I said goodbye to my youngest child the other day, when my husband and I left him at college a few thousand miles from home. I hid the usual sniff-sniff and wiping of the eyes from our son Rob, of course. But I noticed that as his dad and I drove out of the college driveway, that Rob took two lingering, backward glances at our green Mazda. We were leaving him to begin his God-inspired risk.
Back on the freeway on which we had spent the last week doing a road trip with our young guy, my husband, David, and I remembered a shared joke, a laugh, especially at the spot just outside of Calgary where David got lost. It was as we drove past that particular turnoff that it hit me.
My husband took a sideways glance at me, reached into the backseat and grabbed a roll of paper towel. I buried my face in the towels and let it all out. Both David and I knew that things would never be the same again. Sure, our son would come home at Christmas, but time had been encapsulated for us as we travelled home in a much, much lighter car.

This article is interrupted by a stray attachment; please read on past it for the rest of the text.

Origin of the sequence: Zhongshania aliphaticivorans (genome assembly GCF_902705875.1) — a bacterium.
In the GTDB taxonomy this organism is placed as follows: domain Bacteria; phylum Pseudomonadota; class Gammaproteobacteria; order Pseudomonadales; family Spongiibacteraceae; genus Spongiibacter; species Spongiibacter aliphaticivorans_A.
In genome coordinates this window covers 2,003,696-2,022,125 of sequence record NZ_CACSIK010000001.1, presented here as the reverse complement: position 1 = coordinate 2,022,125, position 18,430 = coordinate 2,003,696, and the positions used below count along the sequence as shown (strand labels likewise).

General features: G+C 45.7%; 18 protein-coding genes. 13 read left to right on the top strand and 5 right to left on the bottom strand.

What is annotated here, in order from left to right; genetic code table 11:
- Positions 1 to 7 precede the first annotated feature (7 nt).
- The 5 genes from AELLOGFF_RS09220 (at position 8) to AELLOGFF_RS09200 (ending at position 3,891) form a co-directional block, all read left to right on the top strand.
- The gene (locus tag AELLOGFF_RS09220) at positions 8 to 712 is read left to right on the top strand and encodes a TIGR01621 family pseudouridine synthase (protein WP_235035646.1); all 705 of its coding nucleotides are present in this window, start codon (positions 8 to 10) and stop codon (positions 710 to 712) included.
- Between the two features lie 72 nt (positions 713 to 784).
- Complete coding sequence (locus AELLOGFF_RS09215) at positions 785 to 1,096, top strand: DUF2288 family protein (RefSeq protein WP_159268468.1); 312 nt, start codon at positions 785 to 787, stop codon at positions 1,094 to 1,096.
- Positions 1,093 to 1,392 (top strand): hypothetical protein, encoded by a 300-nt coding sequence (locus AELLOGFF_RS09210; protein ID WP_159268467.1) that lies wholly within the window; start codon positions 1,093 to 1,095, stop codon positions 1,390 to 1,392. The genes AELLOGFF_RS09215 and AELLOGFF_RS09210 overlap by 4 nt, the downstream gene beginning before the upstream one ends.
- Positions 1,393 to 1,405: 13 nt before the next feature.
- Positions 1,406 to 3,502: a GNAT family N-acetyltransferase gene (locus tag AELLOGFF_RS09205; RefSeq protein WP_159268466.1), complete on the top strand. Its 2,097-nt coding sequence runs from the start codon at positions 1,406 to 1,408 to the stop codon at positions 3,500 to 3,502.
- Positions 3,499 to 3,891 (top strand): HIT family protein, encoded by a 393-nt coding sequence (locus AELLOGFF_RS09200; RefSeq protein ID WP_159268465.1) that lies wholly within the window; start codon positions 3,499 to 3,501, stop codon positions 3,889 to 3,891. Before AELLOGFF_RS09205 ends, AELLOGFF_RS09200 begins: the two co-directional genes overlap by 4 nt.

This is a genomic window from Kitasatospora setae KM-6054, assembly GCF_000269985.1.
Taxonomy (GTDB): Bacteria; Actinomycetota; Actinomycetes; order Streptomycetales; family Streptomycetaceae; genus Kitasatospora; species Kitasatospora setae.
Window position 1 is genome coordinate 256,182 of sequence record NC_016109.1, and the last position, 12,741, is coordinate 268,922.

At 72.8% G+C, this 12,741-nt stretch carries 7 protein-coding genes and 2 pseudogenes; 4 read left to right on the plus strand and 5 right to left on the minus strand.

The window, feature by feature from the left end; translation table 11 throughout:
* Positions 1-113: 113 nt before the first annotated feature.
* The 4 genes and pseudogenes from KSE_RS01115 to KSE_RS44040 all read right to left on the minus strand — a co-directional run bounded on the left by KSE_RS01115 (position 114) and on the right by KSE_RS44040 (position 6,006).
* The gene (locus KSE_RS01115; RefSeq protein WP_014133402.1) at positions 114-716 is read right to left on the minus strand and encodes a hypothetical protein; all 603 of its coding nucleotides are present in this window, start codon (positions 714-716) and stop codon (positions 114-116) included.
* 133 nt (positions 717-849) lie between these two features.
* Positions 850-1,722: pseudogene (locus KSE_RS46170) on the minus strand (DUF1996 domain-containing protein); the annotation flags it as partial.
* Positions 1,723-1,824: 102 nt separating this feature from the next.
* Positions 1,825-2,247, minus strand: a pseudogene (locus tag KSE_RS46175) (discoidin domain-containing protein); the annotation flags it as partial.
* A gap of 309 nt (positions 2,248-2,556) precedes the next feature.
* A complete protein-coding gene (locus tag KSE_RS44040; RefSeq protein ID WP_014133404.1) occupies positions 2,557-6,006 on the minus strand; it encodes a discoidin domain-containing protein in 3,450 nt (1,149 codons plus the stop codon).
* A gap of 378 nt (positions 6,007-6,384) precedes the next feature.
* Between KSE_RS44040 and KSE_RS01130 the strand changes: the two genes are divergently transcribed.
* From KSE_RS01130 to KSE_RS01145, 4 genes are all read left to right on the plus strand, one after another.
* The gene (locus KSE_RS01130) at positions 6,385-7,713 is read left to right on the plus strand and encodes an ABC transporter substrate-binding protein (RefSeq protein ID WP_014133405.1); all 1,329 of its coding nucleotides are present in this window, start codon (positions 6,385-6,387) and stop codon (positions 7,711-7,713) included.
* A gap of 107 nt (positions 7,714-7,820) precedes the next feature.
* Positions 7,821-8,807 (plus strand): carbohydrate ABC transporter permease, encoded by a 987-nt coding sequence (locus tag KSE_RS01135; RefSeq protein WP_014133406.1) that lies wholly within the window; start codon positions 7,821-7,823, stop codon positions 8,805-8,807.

At home in a terribly quiet house—no rock music, no jazz, no blues, no electric guitar whining upstairs, or the steady thoom thoom of Rob’s bass—I began to refocus on what God wanted me to do in the next little while. It’s not that I don’t have things to do. My calendar for the next two months is crammed. Rob's life is not the only one in transition. The last year has been made up of, what I hoped, was faith-filled risks. I left my well-paying job to spend more time on the goal of becoming a published author, to follow what I felt sure was God’s leading.
It's been a journey of open and closed doors, and I've learned that a closed door is as much an answer to prayer as an open one. But have I done the right thing in encouraging my son to take a risk on a music degree? Have I been an example worth following, as I blaze my own faith trail? Should I have encouraged him to go to the local community college and get a diploma or degree that would guarantee him steady employment?
Have I set my son on a trail of woes because I encouraged him to take that risk of following the passion of his heart?
Then I rememember on what, or should I say on WHOM, the risk is riding?
Neither my son, nor I have taken these risks without the still small voice of our God whispering in our ears. The passion is not one we came up with willy-nilly, but rather one that's been bathed in prayer.
So we're on the trail, Lord, totally in your hands. I know you won't lose us.